Banu Judham

The Judham (Arabic: بنو جذام, Judhām) was an Arab tribe that inhabited the southern Levant and northwestern Arabia during the Byzantine and early Islamic eras (5th–8th centuries). Under the Byzantines, the tribe was nominally Christian and fought against the Muslim army between 629 and 636, until the Byzantines and their Arab allies were defeated at the Battle of Yarmouk. Afterward, the Judham converted to Islam and became the largest tribal faction of Jund Filastin (district of Palestine).

Banu Judham
بنو جذام
Banner of Banu Judham
LocationSouthern Levant and Northwestern Arabia
Descended fromKahlan ibn Saba
ReligionPaganism, Later Islam

The genealogical origins of the Judham are unclear. They may have been descendants of the northern Arabs, though the tribe itself claimed Yemenite (southern Arab) origins. However, this may have done to draw closer to their Yemenite allies in Syria.


Before the advent of Islam in the early 7th century, the Judham nomads roamed the desert frontier areas of Byzantine Palestine and Syria, controlling places such as the Madyan, Amman, Ma'an, Adhruh, Tabuk as far south as Wadi al-Qura.[1] On the eve of the Muslim conquests, they dominated the territory extending from the environs of Tabuk northward to the areas east of the Wadi Araba valley and the Dead Sea, including the Balqa region around modern Amman.[2]



The Judham traced their descent to the Yemenite progenitor Kahlan ibn Saba and claimed close kinship ties with the tribes of Lakhm and Amila.[1] The 9th-century Arab genealogist and historian Ibn Abd Rabbihi recorded that the Judham, Lakhm (progenitor's name was Mālik) and Amila (progenitor's name was al-Ḥārith) were all sons of ʿAdī ibn al-Ḥārith ibn Murra ibn Udad ibn Zayd ibn Yashjub ibn ʿArīb ibn Zayd ibn Kahlān ibn Sabaʾ.[3] As such, the Judham and Lakhm were, on record, brother tribes.[4] The Lakhm were mainly concentrated in the northern Euphrates valley, but they maintained smaller numbers in Palestine where they intermixed with the Judham.[4] The tribes' genealogical claims may have been made out of political convenience to draw closer to each other and their Yemenite allies in Syria.[1] Their rivals claimed that the Judham, Lakhm and Quda'a were all northern Arabs descended from Nizar ibn Ma'add that forged Yemenite genealogies for political considerations.[1]

Byzantine period

The Judham served as foederati (tribal confederate troops) of the Byzantines and through their contact with the latter became Christians, albeit superficially.[1][5][6] However, their Christianity was disputed by the 9th-century historian Hisham ibn al-Kalbi who asserted that during the Byzantine era, the Judham worshiped the pagan idol al-Uqaysir.[1] Some sections were also inclined towards Judaism, however, few actually converted to the faith.[7] The Jewish tribe of Banu Nadir in Yathrib (Medina) descended from the Judham.[1]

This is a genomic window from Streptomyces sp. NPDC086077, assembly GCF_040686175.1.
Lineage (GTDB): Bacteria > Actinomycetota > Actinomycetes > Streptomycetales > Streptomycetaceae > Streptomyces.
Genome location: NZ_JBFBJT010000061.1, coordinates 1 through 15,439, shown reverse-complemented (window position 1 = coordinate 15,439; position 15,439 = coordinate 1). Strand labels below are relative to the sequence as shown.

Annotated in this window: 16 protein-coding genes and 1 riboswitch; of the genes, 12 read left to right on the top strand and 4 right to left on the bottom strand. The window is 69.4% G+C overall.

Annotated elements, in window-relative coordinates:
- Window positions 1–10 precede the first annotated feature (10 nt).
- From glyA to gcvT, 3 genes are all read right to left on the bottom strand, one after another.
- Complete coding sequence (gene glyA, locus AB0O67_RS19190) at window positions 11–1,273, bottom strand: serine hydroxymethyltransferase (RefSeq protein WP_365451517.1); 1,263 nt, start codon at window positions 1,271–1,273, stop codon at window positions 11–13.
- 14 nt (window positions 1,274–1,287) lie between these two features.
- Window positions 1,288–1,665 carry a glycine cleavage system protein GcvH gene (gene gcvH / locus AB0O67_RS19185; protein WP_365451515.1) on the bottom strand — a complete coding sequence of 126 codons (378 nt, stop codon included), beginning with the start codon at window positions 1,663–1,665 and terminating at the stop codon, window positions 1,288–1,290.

Early Islamic era

During the lifetime of the Islamic prophet Muhammad, the Judham rejected Islam and remained loyal to the Byzantine Empire.[8] They blocked Muhammad's northward expansion into Syria by fighting alongside the Byzantines at the Battle of Mu'ta in 629.[1] One of their clans, the Dhubayb, afterward converted to Islam, but the tribe as a whole still opposed the Muslims, who launched punitive expeditions against them under the command of Zayd ibn Haritha and Amr ibn al-As.[1] The Islamic prophet's expedition to Tabuk in 630 was partly a response to reports that the Judham and Lakhm were mobilizing with the Byzantine army in the Balqa.[2] A certain leader of the Judham in the area of Amman or Ma'an, Farwa ibn Amr, embraced Islam and was consequently crucified by the Byzantine authorities, though the historian Fred Donner holds the story of Farwa "may be merely a pious legend".[2] After the death of Muhammad in 632, the Dhubayb defected from the nascent, Medina-based Muslim state and was the target of an assault by the Muslim general Usama ibn Zayd at the beginning of Caliph Abu Bakr's reign (632–634).[9]

The Judham formed part of the Arab contingents of Byzantine emperor Heraclius's army at the Battle of Yarmouk in 636, but were defeated.[1] A number of Judham clans also fought in the Muslims' ranks at Yarmouk, suggesting political divisions within the tribe played a role determining a clan's allegiance with the Byzantines or the Muslims.[10] Though the Judham and Lakhm converted to Islam as the Muslim conquest of the Levant proceeded,[1] their earlier service with Byzantines was likely the reason Caliph Umar (r. 634–644) excluded the two tribes from the distribution of war spoils during a summit of the Muslim armies at Jabiya in 637 or 638.[11]